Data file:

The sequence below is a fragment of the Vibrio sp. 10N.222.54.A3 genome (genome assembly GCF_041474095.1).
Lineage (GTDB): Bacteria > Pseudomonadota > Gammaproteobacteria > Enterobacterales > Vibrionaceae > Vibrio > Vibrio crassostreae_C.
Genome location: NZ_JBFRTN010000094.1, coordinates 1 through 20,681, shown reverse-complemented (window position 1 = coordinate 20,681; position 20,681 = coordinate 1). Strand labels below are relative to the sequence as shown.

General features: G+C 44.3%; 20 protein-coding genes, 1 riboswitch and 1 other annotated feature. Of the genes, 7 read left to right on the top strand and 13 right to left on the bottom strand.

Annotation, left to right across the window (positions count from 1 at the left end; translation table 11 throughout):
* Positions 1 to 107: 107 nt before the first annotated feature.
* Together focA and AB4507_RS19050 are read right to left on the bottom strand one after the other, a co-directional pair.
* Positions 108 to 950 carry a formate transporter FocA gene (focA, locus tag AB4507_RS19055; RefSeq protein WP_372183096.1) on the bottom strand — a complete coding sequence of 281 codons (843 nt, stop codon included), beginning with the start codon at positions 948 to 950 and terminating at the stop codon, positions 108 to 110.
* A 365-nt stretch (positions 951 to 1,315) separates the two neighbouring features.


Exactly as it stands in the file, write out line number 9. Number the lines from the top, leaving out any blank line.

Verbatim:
* A 365-nt stretch (positions 951 to 1,315) separates the two neighbouring features.